NAT is NOT the solution ...
2. The previous administrator did some bad job in some parts of the network.
that will always be true 90% of the time
some things are always gonna be "bad"
We have an internal router protocol to move traffic between routers,
but in some cases he used NAT instead of adding these subnets to the
router protocol. Everything works and all things that have to be
reached are reachable,
if it works .. why is is "bad" ??
there might be dozens of different ways to make things work
( "things that have to be reachable are reachable" )
however I think this is bad
not necessarily a bad thing
and we should use the router protocol for all parts of the network.
Well, currently we have issues with this: NAT makes all computers communicate with all computers but we need to give users access to the routers ( ! ) so they can port forward so employees from other departments can reach their computers and we also do UPnP. Currently there are employees with access to three routers so they can port forward the port forward of the port forward to reach other workstations.. If we used the router protocols it would be direct host to host communication.
I have found two protocols in our router that are good and support
IPv6 and they are OSPF and BGP.
there might be more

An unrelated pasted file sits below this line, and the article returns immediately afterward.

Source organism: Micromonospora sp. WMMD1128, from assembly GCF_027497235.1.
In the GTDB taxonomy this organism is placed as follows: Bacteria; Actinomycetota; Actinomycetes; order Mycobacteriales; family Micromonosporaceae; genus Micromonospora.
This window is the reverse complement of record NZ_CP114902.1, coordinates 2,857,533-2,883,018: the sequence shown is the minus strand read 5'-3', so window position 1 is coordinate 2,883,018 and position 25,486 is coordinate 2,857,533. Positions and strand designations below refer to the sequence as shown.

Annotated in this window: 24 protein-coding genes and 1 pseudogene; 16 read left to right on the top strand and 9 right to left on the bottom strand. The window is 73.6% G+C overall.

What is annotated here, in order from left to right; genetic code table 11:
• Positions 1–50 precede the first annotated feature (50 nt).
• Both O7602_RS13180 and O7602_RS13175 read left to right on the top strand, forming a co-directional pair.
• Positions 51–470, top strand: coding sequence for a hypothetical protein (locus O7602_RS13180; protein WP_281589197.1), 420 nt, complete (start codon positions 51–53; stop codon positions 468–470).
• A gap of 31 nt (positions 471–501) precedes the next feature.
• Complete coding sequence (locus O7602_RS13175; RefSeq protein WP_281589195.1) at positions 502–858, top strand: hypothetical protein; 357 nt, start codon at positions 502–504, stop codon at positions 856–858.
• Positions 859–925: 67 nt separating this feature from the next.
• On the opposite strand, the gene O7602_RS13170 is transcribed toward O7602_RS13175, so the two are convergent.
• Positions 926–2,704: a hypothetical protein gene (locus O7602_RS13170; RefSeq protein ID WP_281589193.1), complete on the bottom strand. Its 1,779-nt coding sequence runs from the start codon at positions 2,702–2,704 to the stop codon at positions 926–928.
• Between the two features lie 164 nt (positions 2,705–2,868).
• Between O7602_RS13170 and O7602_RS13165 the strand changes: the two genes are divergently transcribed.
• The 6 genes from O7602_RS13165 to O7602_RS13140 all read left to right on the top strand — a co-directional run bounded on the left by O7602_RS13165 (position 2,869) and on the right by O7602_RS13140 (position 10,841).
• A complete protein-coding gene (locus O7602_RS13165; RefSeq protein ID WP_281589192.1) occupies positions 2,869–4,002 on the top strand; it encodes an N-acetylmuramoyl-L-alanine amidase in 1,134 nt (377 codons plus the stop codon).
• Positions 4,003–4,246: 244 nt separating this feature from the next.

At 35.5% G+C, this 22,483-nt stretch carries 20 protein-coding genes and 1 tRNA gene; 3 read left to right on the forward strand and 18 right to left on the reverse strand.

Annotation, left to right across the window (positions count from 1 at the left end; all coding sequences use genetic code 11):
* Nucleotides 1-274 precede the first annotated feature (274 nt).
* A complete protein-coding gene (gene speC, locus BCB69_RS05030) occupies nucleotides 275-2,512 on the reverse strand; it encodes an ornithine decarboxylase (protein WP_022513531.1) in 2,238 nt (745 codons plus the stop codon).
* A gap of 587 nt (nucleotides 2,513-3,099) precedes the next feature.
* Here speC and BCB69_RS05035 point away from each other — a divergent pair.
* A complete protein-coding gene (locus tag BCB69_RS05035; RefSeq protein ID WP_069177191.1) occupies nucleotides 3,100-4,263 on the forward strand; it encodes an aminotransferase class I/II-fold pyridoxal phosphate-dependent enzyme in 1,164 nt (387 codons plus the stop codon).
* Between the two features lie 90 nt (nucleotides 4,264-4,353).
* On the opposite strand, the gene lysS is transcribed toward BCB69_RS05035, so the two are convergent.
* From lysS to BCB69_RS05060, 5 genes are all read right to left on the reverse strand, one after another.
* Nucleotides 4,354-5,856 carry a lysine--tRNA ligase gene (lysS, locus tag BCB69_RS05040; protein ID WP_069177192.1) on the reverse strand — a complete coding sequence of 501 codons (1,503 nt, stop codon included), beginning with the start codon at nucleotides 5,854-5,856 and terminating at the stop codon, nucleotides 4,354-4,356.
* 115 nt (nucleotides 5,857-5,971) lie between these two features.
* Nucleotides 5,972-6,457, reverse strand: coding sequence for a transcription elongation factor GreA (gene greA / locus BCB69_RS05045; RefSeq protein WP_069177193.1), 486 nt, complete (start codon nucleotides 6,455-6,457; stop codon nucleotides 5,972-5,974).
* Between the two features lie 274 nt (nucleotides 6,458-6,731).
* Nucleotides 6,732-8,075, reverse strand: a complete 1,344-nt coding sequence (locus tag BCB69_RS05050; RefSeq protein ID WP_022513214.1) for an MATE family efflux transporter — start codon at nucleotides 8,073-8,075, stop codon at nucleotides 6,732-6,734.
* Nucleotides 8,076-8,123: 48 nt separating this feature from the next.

I have found some more like RIP but it is not good enough I think. I also found ISIS but I don't think it provides much benefit over OSPF and it is not supported by all routers..
I did not manage to have BGP work
what part is not working ?
I can successfully peer with the other router using IPv6 but unfortunately no IPv6 routes are exchanged between the routers or propagated to others if I set the IP ranges manually.
google/yahoo the error messages
and it is slow so I am thinking of OSPF.
sometimes, which works first/better/easiest might be
a good option, thus trying other things is good, but
that can also create more headaches too .. more problems
to (fun) solve
Do uou think it is a good choice for IPv6 and IPv4?
i'd work with IPv4 first ...
and more importantly... there is NO excuse why IPv4 doesn't
or cannot work in the new bldg
after IPv4 works in the new bldg as good as it does in the current
bldg, you have time for "( IPv6 ) learning experiements"
If I have two separate paths of 1 Gb/s, will I transfer files at 2 Gb/s?
no ... you will be able to transfer 1Gb/s each ..
Let me clarify this is not transfer to the Internet but between two hosts in the internal network..